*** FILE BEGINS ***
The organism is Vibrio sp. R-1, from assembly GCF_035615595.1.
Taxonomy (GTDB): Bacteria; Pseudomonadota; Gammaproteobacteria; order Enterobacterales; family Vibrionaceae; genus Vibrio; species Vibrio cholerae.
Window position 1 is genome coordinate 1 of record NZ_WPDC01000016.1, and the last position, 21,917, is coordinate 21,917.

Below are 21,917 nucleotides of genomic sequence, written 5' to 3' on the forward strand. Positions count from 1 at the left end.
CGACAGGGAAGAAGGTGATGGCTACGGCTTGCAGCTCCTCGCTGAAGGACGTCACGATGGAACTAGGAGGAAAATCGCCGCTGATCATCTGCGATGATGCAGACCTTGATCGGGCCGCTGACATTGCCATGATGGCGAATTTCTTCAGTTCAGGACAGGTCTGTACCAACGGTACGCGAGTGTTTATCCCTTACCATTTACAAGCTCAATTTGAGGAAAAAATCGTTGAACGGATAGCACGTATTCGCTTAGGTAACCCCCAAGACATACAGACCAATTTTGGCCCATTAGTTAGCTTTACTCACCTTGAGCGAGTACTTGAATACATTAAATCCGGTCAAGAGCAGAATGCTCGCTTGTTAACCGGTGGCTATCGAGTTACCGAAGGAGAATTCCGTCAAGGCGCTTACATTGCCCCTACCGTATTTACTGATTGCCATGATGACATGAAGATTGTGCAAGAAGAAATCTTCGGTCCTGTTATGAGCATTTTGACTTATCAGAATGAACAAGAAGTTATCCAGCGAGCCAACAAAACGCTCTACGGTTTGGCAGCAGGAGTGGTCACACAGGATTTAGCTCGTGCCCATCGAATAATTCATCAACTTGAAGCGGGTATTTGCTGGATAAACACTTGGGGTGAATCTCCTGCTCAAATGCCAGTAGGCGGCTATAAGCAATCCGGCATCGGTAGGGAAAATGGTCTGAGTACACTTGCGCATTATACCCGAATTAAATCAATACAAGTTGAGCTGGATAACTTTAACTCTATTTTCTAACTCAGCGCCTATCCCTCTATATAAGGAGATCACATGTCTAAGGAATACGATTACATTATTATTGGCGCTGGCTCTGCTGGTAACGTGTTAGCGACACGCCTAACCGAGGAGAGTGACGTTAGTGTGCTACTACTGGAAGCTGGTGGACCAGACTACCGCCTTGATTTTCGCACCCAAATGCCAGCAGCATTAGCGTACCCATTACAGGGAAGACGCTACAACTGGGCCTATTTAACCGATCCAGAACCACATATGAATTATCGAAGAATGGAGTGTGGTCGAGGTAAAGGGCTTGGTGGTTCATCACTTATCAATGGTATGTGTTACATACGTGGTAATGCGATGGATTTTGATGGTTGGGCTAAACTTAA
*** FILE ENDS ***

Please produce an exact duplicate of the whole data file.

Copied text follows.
The organism is Vibrio sp. R-1, from assembly GCF_035615595.1.
Taxonomy (GTDB): Bacteria; Pseudomonadota; Gammaproteobacteria; order Enterobacterales; family Vibrionaceae; genus Vibrio; species Vibrio cholerae.
Window position 1 is genome coordinate 1 of record NZ_WPDC01000016.1, and the last position, 21,917, is coordinate 21,917.

Below are 21,917 nucleotides of genomic sequence, written 5' to 3' on the forward strand. Positions count from 1 at the left end.
CGACAGGGAAGAAGGTGATGGCTACGGCTTGCAGCTCCTCGCTGAAGGACGTCACGATGGAACTAGGAGGAAAATCGCCGCTGATCATCTGCGATGATGCAGACCTTGATCGGGCCGCTGACATTGCCATGATGGCGAATTTCTTCAGTTCAGGACAGGTCTGTACCAACGGTACGCGAGTGTTTATCCCTTACCATTTACAAGCTCAATTTGAGGAAAAAATCGTTGAACGGATAGCACGTATTCGCTTAGGTAACCCCCAAGACATACAGACCAATTTTGGCCCATTAGTTAGCTTTACTCACCTTGAGCGAGTACTTGAATACATTAAATCCGGTCAAGAGCAGAATGCTCGCTTGTTAACCGGTGGCTATCGAGTTACCGAAGGAGAATTCCGTCAAGGCGCTTACATTGCCCCTACCGTATTTACTGATTGCCATGATGACATGAAGATTGTGCAAGAAGAAATCTTCGGTCCTGTTATGAGCATTTTGACTTATCAGAATGAACAAGAAGTTATCCAGCGAGCCAACAAAACGCTCTACGGTTTGGCAGCAGGAGTGGTCACACAGGATTTAGCTCGTGCCCATCGAATAATTCATCAACTTGAAGCGGGTATTTGCTGGATAAACACTTGGGGTGAATCTCCTGCTCAAATGCCAGTAGGCGGCTATAAGCAATCCGGCATCGGTAGGGAAAATGGTCTGAGTACACTTGCGCATTATACCCGAATTAAATCAATACAAGTTGAGCTGGATAACTTTAACTCTATTTTCTAACTCAGCGCCTATCCCTCTATATAAGGAGATCACATGTCTAAGGAATACGATTACATTATTATTGGCGCTGGCTCTGCTGGTAACGTGTTAGCGACACGCCTAACCGAGGAGAGTGACGTTAGTGTGCTACTACTGGAAGCTGGTGGACCAGACTACCGCCTTGATTTTCGCACCCAAATGCCAGCAGCATTAGCGTACCCATTACAGGGAAGACGCTACAACTGGGCCTATTTAACCGATCCAGAACCACATATGAATTATCGAAGAATGGAGTGTGGTCGAGGTAAAGGGCTTGGTGGTTCATCACTTATCAATGGTATGTGTTACATACGTGGTAATGCGATGGATTTTGATGGTTGGGCTAAACTTAA